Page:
Monday, 13 February 2012

The Catholic attitude to sex isn't Catholic enough

Žižek's comments on the Catholic church's attitude to contraception seem particularly appropriate in the light of recent debates in the US. He says that the reason that the Catholic church objects to contraception is that sex just isn't properly human, isn't what it's meant to be, unless it involves at least the possibility of reproduction. Never mind that official teaching somehow thinks it's ok to use the rhythm method (where you only have sex when you think the woman's not ovulating) or if you know full well that either the man or the woman is infertile. Žižek highlights a more fundamental issue. His question is this: isn't it precisely when we have sex for reasons that have nothing to do with making babies that we're most human? Isn't it animals who have sex primarily to reproduce and humans who have sex because they see sex as intrinsically worth having whether there are babies or not?

Traditional Christian theology holds that God didn't need to create; Robert Farrar Capon says that this means that all creation is fundamentally pointless. It is an end in itself. It exists for joy. Every year when the grapes ferment and turn into wine, it's not that God says 'Aw man, that time of year already? I suppose I'd better get brewing...' No, every year, God looks at the grapes ripening on the vines, and says 'That was nice. Do it again.' Wouldn't it be more coherent – no, more Catholic – to take a similar approach to sex? Every [insert frequency according to taste], a woman looks at her husband and thinks 'That was nice. Let's do it again.'


Anonymous said...

I agree, good work Marika!
Sami x

Sami said...

I have had a bit of time to think this through now- and wholeheartedly agree! I think also worth noting is that, being created in the image of God, we have been given the opportunity to create (potentially in a very loving manner)- but if you consider the theology of the Trinity- accepting that "God is love" (1John), then even with sex at its "best" (most united, and intimate and with hieghtened senses), two lovers must only experince a tiny fraction of the ecstatic relationship that exists permenantly and consistantly between each of the trinity members. It is evident from the Bible that the writer of song of songs clearly saw the importance of using a sexualy relationship to enhance and build upon an already existing relationship. And as a picture of the closeness of relationship that God wants with his Church- Christ's bride, it leaves us with a considerable amount to make up for.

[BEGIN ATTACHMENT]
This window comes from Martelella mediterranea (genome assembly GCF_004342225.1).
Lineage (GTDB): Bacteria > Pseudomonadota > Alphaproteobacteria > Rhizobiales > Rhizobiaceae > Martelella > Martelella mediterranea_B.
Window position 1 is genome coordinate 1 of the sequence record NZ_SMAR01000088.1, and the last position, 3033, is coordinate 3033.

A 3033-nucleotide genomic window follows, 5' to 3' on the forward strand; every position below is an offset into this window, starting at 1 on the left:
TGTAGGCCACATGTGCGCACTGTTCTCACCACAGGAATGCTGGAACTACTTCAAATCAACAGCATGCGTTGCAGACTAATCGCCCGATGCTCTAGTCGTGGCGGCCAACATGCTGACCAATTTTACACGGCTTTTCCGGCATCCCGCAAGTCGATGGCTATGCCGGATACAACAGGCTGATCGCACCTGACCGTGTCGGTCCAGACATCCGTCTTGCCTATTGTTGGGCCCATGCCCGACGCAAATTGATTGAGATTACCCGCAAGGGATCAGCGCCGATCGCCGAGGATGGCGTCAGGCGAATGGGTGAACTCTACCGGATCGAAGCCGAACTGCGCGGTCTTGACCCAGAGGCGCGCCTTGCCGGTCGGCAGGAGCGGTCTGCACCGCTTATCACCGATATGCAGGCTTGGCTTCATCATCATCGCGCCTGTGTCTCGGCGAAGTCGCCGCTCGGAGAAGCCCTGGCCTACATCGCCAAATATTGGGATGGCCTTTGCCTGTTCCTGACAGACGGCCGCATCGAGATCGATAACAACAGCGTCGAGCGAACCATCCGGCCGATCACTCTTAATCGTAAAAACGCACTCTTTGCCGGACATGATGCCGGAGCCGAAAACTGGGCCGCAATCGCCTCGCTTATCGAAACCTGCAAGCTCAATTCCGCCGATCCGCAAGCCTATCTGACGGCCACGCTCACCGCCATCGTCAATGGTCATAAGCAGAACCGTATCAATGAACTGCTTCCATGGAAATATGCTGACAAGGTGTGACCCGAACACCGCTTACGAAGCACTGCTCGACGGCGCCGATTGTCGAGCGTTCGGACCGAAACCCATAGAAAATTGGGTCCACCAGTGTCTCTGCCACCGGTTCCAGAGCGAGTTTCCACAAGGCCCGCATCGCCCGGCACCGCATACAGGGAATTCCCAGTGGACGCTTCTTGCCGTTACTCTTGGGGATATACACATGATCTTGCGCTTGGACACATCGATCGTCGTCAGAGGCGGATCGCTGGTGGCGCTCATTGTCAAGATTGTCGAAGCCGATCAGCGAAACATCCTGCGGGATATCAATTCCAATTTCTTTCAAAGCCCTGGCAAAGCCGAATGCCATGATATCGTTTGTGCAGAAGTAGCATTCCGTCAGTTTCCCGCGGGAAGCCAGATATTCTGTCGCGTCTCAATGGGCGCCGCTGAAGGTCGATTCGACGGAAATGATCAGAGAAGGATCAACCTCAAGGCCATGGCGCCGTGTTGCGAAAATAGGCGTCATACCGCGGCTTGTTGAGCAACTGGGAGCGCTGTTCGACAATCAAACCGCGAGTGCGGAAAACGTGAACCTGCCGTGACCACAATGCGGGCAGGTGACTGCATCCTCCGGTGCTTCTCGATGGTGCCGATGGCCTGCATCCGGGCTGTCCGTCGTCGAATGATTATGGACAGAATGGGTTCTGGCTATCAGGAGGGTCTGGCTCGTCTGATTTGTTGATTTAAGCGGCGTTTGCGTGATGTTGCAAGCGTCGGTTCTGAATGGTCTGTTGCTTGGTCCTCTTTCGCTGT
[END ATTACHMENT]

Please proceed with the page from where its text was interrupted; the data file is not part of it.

It seems clear to me that God wanted us to experience at least some of the intensity of the relationship that exists within the Trinity, and provided us with a means to get that little bit closer.
On top of that- course God wanted us to be able to have a good time- sex was not meant to be a chore so he made it pleasurable. Like a car you never get bored of driving! You're right- we were meant to do it again :) No one wants their lives to be spoiled by a baby- do they..?!

Marika said...

Although if you start drawing that direct connection between sex and the relations of the persons within the Trinity, surely you need to argue that sexual partners are to children as God is to creation: sex doesn't need to make babies any more than the Trinity needs to create; but both babies and creation are a source of great joy and delight?

Sami said...

Absolutely agreed- God does not NEED us as we dont really NEED our children (in terms of our direct survival)- only if we feel the need to carry on our family names do we need children for the purposes of "self" preservation.
Therefore "spilled seed" is not wasted seed- infact it should be considered the opposite! Sex is not just for creating babies then. Although babies do not signify to me a source of joy and delight- just a pain in the arse and slightly repulsive- Good job I'm not God, I may have just neglected humanity!